March 12, 2006

The Spellbinding Narrative
Gilberto Perez reviews Colin McGinn’s The Power of Movies in a recent posting by The Nation. He writes: “He pushes the analogy to the limit, where the images on the screen lose all bodily mooring and become sheer figments of our Colin McGinnimagination, indistinguishable from the images we dream. No one else has held so single-mindedly to the notion that film is a medium of mind. Some may argue that, unlike dreams, films seem real…” Aren’t all narratives imagined, non-real, images of images in our mind, existing in the real world only as light pulses in reality and then as neural pulses in our minds? Find out more information about McGinn (pictured on the left).

The postmodern moralistThe Purpose of Writing
“[David Foster] Wallace emloys a largely molral vocabulary to dismiss such older American novelists as Norman Mailer and Philip roth as ‘Great Male Narcissits.” For him, Updike is ‘both chronicler and voice of probably the single most self-absorbed generation since Lousi XIV.” That’s a summation of Wallace’s new work, Consider the Lobster, by Pankaj Mishra for the New York Times Book Review. (Illustration by Andre Carrilho.) More about Wallace.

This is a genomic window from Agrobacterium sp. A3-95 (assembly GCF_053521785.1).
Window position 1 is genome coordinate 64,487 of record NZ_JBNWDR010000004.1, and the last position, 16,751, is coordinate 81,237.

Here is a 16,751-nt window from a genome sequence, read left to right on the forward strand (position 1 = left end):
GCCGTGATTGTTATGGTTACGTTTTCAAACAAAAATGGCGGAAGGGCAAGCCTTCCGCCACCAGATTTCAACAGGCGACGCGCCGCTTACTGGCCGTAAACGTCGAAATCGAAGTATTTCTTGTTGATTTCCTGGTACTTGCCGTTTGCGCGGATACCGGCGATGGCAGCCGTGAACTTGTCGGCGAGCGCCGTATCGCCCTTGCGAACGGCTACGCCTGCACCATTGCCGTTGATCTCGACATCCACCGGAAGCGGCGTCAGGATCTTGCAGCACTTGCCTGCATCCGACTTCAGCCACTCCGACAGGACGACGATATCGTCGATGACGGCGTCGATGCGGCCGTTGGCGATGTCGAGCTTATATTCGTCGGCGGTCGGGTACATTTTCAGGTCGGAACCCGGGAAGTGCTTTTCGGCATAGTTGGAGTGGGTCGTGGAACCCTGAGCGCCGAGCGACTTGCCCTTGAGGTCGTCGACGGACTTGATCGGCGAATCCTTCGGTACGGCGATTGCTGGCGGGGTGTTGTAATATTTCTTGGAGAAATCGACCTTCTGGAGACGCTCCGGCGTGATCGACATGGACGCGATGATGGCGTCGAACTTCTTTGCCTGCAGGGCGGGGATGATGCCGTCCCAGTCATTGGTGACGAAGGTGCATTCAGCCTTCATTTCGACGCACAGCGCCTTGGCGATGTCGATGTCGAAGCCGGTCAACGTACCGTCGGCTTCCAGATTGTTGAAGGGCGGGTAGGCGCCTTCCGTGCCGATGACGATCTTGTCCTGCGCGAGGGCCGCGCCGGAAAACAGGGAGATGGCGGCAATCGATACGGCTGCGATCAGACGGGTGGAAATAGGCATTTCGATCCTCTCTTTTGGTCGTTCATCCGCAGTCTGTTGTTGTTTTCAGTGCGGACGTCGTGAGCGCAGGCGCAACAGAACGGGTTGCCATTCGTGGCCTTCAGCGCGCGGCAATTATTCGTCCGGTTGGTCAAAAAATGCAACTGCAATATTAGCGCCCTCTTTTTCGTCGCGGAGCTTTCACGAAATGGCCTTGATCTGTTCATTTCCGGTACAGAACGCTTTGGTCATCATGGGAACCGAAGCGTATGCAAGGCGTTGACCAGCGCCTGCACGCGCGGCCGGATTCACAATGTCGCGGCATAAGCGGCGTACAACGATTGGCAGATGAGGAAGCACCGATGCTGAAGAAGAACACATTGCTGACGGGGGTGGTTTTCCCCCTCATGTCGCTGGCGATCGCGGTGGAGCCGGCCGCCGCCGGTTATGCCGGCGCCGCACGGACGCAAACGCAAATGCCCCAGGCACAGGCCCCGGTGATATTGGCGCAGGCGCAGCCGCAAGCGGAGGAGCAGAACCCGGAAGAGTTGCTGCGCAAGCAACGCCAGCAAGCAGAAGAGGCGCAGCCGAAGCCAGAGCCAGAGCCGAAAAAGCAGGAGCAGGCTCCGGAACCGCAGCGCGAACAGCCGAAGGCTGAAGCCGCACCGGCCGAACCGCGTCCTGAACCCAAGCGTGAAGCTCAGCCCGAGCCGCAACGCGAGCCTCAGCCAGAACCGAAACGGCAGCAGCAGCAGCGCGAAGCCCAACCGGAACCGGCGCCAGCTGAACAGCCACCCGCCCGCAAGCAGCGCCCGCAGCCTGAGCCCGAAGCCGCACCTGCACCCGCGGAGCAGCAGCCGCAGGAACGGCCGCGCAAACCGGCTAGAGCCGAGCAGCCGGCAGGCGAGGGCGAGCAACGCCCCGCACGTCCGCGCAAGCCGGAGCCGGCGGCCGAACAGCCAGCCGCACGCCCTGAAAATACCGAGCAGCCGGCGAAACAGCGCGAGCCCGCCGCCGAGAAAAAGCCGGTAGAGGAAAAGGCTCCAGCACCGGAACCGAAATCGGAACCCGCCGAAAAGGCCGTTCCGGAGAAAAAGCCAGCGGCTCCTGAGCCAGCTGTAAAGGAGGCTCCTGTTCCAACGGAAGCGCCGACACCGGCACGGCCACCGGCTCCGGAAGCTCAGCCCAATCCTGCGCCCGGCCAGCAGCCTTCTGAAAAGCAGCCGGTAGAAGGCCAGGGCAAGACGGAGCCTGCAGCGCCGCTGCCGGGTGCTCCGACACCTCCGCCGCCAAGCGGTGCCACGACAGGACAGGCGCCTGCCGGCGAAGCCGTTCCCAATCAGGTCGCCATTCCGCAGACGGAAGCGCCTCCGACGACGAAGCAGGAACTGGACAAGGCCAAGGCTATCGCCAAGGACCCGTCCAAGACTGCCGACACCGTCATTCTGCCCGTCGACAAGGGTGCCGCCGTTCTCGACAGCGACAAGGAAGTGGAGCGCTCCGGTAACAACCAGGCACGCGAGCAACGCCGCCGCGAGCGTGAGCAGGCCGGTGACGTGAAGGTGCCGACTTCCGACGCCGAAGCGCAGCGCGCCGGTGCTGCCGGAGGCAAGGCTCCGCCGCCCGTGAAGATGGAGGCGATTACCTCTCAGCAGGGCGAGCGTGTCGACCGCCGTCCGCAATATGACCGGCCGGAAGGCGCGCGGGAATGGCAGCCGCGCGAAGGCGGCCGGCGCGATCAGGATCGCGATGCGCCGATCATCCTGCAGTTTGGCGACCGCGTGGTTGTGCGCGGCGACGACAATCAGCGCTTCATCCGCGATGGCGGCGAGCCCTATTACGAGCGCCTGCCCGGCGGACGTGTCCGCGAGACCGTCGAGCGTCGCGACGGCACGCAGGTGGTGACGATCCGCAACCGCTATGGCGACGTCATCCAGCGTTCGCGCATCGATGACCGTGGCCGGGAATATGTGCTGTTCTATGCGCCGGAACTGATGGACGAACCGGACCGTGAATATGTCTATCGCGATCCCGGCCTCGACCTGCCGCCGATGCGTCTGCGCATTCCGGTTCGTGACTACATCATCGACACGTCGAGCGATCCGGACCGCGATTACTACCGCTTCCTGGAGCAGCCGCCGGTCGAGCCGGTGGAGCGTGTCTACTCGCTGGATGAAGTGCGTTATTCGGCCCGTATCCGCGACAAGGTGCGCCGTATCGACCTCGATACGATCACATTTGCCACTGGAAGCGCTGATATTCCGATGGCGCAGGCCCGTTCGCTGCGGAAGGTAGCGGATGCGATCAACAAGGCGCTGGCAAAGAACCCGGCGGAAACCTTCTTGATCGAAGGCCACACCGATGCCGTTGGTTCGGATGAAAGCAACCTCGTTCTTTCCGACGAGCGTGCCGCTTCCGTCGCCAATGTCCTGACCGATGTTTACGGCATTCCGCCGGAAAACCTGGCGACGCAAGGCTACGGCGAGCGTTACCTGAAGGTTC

New Genre for Writers—A Dead End?
In her book The Dead Beat, Marilyn Johnson argues that writing an obituary is the new literary form, a “tight little coil of biography” that “contains the most creative journalism.” New twist on the old beat. For more read Jane and Michael Stern’s article in the New York Times Book Review. More about obits.

SAm the ManTroublesome Beckett Enlivened
“Sam the Man [Samuel Beckett] is the subject of endless myuth, disquisition, hearsay, reverence, mystification, and bloated anecdote.” That is how Edna O’Brien starts her essay about the famed writer and playwright for The Guardian. Find out more about Beckett.


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